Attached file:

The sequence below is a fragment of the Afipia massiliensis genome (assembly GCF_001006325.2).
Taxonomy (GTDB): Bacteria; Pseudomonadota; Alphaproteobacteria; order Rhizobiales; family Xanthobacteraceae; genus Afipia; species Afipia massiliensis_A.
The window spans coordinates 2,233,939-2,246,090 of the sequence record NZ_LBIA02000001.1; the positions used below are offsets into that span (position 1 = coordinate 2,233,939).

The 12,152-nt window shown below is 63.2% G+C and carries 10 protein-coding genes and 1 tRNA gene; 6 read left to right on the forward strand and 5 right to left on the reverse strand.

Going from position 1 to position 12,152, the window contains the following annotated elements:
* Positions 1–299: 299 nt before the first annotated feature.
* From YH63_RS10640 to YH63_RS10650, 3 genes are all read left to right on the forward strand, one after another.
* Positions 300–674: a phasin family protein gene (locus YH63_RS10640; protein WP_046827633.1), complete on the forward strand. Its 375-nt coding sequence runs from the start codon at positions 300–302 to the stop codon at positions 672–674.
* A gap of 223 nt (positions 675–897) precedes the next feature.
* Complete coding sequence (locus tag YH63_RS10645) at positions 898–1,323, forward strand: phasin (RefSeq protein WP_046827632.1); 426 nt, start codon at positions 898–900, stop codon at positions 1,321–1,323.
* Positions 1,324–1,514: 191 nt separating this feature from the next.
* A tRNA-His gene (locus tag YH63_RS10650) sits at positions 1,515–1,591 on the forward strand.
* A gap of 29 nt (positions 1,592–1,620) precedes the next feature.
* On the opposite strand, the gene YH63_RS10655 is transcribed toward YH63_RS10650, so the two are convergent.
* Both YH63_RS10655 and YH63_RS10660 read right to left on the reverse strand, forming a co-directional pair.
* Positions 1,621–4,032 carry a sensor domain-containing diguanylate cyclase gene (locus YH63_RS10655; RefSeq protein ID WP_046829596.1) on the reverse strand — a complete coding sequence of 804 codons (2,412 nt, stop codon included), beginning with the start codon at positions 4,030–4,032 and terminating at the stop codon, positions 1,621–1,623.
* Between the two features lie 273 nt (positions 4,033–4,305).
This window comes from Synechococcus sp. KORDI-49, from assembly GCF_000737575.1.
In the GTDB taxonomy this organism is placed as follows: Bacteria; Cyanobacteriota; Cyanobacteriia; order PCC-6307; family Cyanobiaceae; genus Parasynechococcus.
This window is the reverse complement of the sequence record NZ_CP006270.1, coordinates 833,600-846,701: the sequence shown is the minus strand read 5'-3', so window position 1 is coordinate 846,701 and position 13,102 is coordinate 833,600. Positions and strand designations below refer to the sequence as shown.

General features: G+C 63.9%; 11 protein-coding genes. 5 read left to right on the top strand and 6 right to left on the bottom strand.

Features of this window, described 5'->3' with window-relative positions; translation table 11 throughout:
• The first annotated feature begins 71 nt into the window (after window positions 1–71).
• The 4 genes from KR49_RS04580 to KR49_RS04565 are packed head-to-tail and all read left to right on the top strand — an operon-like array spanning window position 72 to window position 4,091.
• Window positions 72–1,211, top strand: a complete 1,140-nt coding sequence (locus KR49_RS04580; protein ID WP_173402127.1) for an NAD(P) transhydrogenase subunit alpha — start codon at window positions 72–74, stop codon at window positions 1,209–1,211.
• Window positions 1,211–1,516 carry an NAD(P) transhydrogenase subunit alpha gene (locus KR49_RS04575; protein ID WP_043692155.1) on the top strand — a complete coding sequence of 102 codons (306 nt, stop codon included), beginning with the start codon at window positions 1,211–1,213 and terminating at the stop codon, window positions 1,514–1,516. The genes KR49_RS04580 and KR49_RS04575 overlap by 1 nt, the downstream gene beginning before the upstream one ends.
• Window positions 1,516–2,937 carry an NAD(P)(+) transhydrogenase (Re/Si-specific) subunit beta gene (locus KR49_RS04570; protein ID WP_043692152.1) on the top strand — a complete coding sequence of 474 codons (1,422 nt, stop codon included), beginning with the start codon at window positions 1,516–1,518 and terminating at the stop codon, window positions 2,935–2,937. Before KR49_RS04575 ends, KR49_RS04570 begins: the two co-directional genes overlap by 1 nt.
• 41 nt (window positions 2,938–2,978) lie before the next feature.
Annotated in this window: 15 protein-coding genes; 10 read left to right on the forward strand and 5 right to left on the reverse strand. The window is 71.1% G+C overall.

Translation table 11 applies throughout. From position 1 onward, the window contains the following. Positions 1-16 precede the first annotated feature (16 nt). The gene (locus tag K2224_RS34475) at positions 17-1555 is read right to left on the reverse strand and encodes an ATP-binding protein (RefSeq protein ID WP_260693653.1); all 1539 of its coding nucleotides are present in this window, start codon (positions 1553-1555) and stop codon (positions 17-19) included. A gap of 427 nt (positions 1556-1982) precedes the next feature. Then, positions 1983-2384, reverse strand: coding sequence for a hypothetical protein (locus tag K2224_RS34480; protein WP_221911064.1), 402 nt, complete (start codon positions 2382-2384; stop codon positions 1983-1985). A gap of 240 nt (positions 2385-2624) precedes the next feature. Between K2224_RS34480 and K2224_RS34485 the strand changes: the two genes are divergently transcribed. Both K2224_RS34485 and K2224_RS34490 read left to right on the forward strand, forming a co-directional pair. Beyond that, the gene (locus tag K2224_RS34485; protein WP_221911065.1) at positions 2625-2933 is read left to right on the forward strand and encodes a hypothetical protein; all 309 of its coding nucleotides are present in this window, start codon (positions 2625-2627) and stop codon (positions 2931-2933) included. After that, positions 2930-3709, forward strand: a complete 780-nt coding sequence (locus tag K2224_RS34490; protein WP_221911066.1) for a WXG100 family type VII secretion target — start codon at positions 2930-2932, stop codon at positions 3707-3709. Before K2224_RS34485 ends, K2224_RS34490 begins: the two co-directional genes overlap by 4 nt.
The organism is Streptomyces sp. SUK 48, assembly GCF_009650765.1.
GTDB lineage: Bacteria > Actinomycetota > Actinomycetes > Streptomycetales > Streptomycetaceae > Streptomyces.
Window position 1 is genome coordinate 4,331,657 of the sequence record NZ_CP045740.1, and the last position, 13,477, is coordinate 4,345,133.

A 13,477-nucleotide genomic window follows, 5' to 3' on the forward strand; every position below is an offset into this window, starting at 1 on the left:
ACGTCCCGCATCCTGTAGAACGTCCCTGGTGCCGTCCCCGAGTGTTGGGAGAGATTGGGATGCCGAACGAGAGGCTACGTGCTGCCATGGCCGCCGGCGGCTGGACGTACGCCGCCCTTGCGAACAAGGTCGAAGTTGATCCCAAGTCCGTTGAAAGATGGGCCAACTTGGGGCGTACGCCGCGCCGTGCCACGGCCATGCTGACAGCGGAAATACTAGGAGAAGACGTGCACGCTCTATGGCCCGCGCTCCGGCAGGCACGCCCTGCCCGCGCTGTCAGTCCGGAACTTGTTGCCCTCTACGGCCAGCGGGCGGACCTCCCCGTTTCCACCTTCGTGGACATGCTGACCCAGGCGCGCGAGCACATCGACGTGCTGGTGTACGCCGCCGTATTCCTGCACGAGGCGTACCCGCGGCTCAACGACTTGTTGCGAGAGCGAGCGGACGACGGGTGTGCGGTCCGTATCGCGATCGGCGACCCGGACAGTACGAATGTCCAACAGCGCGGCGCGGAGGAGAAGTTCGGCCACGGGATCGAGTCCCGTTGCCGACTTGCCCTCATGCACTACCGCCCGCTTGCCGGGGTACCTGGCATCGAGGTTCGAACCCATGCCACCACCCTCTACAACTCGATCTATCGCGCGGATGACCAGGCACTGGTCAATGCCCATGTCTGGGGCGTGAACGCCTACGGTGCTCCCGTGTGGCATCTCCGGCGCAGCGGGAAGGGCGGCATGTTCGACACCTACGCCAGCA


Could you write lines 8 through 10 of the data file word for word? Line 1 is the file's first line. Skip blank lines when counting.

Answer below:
* Positions 300–674: a phasin family protein gene (locus YH63_RS10640; protein WP_046827633.1), complete on the forward strand. Its 375-nt coding sequence runs from the start codon at positions 300–302 to the stop codon at positions 672–674.
* A gap of 223 nt (positions 675–897) precedes the next feature.
* Complete coding sequence (locus tag YH63_RS10645) at positions 898–1,323, forward strand: phasin (RefSeq protein WP_046827632.1); 426 nt, start codon at positions 898–900, stop codon at positions 1,321–1,323.